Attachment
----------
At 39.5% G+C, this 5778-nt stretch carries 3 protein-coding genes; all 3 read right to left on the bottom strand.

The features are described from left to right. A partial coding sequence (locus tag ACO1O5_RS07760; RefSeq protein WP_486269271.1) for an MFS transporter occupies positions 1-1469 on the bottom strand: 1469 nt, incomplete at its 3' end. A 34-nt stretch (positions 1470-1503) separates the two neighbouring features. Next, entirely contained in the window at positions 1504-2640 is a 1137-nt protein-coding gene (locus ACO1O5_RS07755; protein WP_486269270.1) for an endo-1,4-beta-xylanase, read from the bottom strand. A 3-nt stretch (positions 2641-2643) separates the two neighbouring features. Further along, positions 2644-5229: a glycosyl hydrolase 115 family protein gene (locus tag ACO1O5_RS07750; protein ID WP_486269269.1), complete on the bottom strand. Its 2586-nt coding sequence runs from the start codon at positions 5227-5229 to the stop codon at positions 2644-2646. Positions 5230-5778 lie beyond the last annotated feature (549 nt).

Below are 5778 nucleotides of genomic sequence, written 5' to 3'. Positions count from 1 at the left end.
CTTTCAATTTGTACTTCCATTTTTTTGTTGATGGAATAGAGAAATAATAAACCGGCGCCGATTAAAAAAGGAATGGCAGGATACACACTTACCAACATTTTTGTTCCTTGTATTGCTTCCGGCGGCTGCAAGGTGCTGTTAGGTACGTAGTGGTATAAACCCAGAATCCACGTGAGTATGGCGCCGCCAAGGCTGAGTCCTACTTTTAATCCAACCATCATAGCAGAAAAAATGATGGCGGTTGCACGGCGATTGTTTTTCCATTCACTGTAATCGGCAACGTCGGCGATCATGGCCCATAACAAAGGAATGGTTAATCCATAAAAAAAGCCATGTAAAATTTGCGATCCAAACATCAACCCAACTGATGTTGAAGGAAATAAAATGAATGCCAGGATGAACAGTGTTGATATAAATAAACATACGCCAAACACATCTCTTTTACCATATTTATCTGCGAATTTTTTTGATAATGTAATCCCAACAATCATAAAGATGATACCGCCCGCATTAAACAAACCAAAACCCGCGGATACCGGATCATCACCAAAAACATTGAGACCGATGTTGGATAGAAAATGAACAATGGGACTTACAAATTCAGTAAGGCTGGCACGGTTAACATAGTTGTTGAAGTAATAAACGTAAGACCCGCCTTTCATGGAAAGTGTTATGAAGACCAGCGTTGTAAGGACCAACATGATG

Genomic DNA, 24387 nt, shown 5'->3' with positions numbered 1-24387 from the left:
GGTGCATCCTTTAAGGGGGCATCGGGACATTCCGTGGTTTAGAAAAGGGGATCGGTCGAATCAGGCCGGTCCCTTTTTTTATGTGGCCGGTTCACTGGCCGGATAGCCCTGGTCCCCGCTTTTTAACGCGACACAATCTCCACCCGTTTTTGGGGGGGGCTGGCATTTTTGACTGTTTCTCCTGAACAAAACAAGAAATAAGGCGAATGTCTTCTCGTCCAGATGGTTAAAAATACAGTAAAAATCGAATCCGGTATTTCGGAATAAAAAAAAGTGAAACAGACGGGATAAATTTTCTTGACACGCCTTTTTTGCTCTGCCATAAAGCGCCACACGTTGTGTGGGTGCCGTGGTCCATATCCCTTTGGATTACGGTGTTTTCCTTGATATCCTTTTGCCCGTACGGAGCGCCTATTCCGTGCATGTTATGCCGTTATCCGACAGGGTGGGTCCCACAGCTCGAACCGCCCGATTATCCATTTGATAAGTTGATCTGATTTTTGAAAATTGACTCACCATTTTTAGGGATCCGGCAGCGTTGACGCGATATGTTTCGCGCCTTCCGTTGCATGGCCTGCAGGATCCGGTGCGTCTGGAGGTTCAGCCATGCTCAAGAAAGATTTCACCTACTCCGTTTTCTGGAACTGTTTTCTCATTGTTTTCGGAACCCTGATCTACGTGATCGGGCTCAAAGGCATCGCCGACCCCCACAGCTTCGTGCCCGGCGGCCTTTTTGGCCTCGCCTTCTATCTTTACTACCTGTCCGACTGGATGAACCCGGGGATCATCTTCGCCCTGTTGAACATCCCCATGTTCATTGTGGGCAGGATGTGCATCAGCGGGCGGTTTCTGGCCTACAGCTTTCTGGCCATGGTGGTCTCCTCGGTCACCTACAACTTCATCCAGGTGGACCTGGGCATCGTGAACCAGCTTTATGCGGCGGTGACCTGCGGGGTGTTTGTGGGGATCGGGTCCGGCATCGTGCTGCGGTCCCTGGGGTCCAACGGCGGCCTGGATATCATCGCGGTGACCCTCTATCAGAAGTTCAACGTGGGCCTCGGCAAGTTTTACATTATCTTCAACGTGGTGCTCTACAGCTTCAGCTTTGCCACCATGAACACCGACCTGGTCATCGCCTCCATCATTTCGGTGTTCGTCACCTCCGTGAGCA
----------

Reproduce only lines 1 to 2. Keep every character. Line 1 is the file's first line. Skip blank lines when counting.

At 39.5% G+C, this 5778-nt stretch carries 3 protein-coding genes; all 3 read right to left on the bottom strand.

The features are described from left to right. A partial coding sequence (locus tag ACO1O5_RS07760; RefSeq protein WP_486269271.1) for an MFS transporter occupies positions 1-1469 on the bottom strand: 1469 nt, incomplete at its 3' end. A 34-nt stretch (positions 1470-1503) separates the two neighbouring features. Next, entirely contained in the window at positions 1504-2640 is a 1137-nt protein-coding gene (locus ACO1O5_RS07755; protein WP_486269270.1) for an endo-1,4-beta-xylanase, read from the bottom strand. A 3-nt stretch (positions 2641-2643) separates the two neighbouring features. Further along, positions 2644-5229: a glycosyl hydrolase 115 family protein gene (locus tag ACO1O5_RS07750; protein ID WP_486269269.1), complete on the bottom strand. Its 2586-nt coding sequence runs from the start codon at positions 5227-5229 to the stop codon at positions 2644-2646. Positions 5230-5778 lie beyond the last annotated feature (549 nt).